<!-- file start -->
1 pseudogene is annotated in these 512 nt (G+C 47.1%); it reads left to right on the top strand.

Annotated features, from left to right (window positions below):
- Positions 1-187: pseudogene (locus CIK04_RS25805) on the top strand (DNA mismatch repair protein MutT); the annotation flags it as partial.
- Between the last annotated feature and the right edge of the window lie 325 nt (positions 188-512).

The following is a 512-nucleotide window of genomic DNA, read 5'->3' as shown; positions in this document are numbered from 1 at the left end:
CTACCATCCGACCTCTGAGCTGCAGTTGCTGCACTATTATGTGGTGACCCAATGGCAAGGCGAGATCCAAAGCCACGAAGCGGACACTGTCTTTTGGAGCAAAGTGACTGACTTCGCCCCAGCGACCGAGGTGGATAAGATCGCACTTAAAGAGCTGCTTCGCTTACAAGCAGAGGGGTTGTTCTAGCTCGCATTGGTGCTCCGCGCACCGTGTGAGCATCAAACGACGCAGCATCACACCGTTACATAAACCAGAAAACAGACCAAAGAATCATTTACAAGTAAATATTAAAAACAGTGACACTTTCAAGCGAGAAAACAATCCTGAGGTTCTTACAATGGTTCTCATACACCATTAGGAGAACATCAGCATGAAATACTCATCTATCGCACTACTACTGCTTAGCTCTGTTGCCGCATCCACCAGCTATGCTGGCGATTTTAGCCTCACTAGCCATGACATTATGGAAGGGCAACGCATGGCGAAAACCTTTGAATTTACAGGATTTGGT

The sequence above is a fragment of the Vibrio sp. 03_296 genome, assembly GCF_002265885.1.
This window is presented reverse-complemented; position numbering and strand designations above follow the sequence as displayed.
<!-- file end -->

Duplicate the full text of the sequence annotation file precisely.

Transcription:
1 pseudogene is annotated in these 512 nt (G+C 47.1%); it reads left to right on the top strand.

Annotated features, from left to right (window positions below):
- Positions 1-187: pseudogene (locus CIK04_RS25805) on the top strand (DNA mismatch repair protein MutT); the annotation flags it as partial.
- Between the last annotated feature and the right edge of the window lie 325 nt (positions 188-512).

The following is a 512-nucleotide window of genomic DNA, read 5'->3' as shown; positions in this document are numbered from 1 at the left end:
CTACCATCCGACCTCTGAGCTGCAGTTGCTGCACTATTATGTGGTGACCCAATGGCAAGGCGAGATCCAAAGCCACGAAGCGGACACTGTCTTTTGGAGCAAAGTGACTGACTTCGCCCCAGCGACCGAGGTGGATAAGATCGCACTTAAAGAGCTGCTTCGCTTACAAGCAGAGGGGTTGTTCTAGCTCGCATTGGTGCTCCGCGCACCGTGTGAGCATCAAACGACGCAGCATCACACCGTTACATAAACCAGAAAACAGACCAAAGAATCATTTACAAGTAAATATTAAAAACAGTGACACTTTCAAGCGAGAAAACAATCCTGAGGTTCTTACAATGGTTCTCATACACCATTAGGAGAACATCAGCATGAAATACTCATCTATCGCACTACTACTGCTTAGCTCTGTTGCCGCATCCACCAGCTATGCTGGCGATTTTAGCCTCACTAGCCATGACATTATGGAAGGGCAACGCATGGCGAAAACCTTTGAATTTACAGGATTTGGT

The sequence above is a fragment of the Vibrio sp. 03_296 genome, assembly GCF_002265885.1.
This window is presented reverse-complemented; position numbering and strand designations above follow the sequence as displayed.